Global stock markets retreated on Thursday as worries mounted over an end to central bank largesse.
On Wall Street, all three major indices fell, with the broad-based S&P 500 dropping 0.6 percent after two days of records.
London and Frankfurt stocks fell 0.4 percent and Paris shed 0.2 percent.
Equities and oil have by and large enjoyed a positive week, helped by full US approval of the Pfizer-BioNTech vaccine and speculation the Federal Reserve will take its time in removing its ultra-loose monetary policy.
But the rally in US equities began to lose steam after news of the attack near the Kabul airport that killed at least 12 US troops cast a pall on the late summer trading session.
"The devastating news coming out of Afghanistan is having an effect on the psychology of investors," Art Hogan of National Securities told AFP.
With US inflation rising and fears about the potential for economic overheating on the rise, global sentiment remains blighted by the prospect of an end to the Fed's emergency financial support.
The US central bank has signaled that it expects to start reducing its bond buying by the end of the year, as long as the aggressive Delta variant of Covid-19 doesn't derail the economic outlook.
- Waiting for Jackson Hole -
Markets are waiting to see if Fed chief Jerome Powell's comments to the annual Jackson Hole central banking symposium Friday will reveal any details of its taper plans, though it might be too early to get a road map.
But traders are also leery after comments from Fed officials seeming to push for a rapid start to the wind down, offering an incentive to take profits after this week's gains, he said.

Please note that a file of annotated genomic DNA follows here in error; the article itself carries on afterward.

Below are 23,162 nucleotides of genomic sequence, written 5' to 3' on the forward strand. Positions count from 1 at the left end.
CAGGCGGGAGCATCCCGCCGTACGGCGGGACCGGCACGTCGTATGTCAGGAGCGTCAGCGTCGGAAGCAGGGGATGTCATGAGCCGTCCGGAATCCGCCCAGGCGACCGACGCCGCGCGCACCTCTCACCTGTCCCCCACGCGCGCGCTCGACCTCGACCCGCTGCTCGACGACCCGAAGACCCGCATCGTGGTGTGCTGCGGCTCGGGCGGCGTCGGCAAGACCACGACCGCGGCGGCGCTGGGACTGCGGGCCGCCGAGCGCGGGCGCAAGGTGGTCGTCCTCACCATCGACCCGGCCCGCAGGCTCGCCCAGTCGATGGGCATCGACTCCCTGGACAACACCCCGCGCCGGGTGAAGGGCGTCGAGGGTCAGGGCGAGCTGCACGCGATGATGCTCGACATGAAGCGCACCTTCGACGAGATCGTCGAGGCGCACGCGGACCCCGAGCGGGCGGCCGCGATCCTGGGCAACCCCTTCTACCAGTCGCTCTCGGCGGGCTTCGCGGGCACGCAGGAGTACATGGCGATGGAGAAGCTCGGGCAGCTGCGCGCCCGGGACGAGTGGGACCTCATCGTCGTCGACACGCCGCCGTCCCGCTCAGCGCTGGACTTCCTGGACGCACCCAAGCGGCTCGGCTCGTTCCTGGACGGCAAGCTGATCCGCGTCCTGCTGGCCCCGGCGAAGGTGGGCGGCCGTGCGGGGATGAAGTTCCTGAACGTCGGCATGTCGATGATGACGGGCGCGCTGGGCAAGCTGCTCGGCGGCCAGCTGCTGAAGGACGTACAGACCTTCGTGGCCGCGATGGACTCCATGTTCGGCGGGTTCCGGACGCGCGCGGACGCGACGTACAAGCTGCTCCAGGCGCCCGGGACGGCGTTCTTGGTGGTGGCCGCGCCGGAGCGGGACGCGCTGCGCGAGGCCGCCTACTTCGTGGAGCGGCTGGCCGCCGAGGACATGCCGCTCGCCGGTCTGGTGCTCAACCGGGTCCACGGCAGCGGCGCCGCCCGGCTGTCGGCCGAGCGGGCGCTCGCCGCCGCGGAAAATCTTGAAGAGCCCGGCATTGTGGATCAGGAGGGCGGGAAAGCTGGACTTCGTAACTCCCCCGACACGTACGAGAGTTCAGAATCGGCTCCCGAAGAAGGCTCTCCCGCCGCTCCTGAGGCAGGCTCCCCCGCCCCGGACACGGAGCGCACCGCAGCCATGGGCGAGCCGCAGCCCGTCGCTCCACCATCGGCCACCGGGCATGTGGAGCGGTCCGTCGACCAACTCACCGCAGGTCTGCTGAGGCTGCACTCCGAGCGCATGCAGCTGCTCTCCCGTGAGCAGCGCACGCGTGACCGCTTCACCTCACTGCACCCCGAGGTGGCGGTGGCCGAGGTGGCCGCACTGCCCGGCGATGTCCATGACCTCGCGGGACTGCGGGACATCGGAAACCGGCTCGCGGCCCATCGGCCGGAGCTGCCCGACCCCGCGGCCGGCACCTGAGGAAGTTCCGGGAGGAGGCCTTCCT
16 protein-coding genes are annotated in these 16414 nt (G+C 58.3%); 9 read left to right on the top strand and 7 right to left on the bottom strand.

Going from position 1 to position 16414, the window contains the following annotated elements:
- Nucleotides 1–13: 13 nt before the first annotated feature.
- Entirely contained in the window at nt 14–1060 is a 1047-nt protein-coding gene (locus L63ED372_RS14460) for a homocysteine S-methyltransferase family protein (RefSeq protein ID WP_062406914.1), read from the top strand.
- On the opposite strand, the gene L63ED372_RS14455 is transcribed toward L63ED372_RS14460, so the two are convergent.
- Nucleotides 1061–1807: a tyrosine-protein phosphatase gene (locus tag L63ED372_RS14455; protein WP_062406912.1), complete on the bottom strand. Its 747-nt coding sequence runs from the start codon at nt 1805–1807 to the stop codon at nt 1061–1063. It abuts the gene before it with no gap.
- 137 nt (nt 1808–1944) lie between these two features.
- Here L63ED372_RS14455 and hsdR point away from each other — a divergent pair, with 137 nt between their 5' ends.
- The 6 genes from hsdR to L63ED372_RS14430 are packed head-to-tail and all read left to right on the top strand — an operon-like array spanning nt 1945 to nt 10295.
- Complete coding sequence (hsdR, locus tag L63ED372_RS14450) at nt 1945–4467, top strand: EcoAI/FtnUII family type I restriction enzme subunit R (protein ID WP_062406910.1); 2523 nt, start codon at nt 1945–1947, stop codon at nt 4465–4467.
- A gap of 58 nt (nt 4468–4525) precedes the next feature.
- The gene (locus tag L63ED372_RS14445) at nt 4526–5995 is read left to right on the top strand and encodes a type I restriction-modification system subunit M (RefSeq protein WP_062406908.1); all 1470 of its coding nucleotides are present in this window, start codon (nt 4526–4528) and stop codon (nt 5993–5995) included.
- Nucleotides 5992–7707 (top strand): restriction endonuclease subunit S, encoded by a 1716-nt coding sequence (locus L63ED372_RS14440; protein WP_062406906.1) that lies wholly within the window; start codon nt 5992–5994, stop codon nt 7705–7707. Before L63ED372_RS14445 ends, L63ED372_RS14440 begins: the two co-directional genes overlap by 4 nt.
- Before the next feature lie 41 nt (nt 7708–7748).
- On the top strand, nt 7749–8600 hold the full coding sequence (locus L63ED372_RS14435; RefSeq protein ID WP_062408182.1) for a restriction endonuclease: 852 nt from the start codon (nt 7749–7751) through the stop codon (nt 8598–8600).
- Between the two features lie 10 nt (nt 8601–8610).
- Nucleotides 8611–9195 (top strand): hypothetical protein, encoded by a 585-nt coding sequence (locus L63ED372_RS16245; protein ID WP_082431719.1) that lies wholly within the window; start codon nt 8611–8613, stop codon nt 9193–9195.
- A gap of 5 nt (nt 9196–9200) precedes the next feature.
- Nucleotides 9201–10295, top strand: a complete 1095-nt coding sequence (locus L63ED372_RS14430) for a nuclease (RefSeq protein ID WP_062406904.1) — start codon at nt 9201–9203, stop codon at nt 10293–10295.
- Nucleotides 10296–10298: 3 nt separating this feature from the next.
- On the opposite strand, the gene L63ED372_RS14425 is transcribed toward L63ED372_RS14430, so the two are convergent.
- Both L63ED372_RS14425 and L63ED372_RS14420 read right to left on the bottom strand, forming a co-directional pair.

"I think you've got a combination of those two things with a market in a precarious position, the constant bit of investor anxiety and a good reason to take some profits tomorrow," Hogan said.
Asian markets fell after South Korea became one of the first major economies to start lifting interest rates since they were cut to record lows last year to battle the coronavirus impact.
"South Korea (is) leading the way when it comes to removing emergency stimulus measures and tightening policy," said OANDA analyst Craig Erlam.
"Others have considered similar moves and will likely follow in the coming months," he added.
Erlam said many central bankers now are concerned about their economies overheating, and are pointing to higher inflation or financial stability risks as reasons to tighten monetary policy.
- Key figures around 2130 GMT -
New York - Dow: DOWN 0.5 percent at 35,213.12 (close)
New York - S&P 500: DOWN 0.6 percent at 4,470.00 (close)
New York - Nasdaq: DOWN 0.6 percent at 14,945.81 (close)
EURO STOXX 50: DOWN 0.3 percent at 4,169.87 (close)
London - FTSE 100: DOWN 0.4 percent at 7,124.98 (close)
Frankfurt - DAX 30: DOWN 0.4 percent at 15,793.62 (close)
Paris - CAC 40: DOWN 0.2 percent at 6,666.03 (close)
Tokyo - Nikkei 225: UP 0.1 percent at 27,742.29 (close)
Hong Kong - Hang Seng Index: DOWN 1.1 percent at 25,415.69 (close)
Shanghai - Composite: DOWN 1.1 percent at 3,501.66 (close)
Euro/dollar: DOWN at $1.1755 from $1.1772
Pound/dollar: DOWN at $1.3698 from $1.3763
Euro/pound: UP at 85.79 pence from 85.54 pence
Dollar/yen: UP at 110.04 yen from 110.02 yen
West Texas Intermediate: DOWN 0.9 percent at $67.78 per barrel
Brent North Sea crude: DOWN 1.3 percent at $71.32 per barrel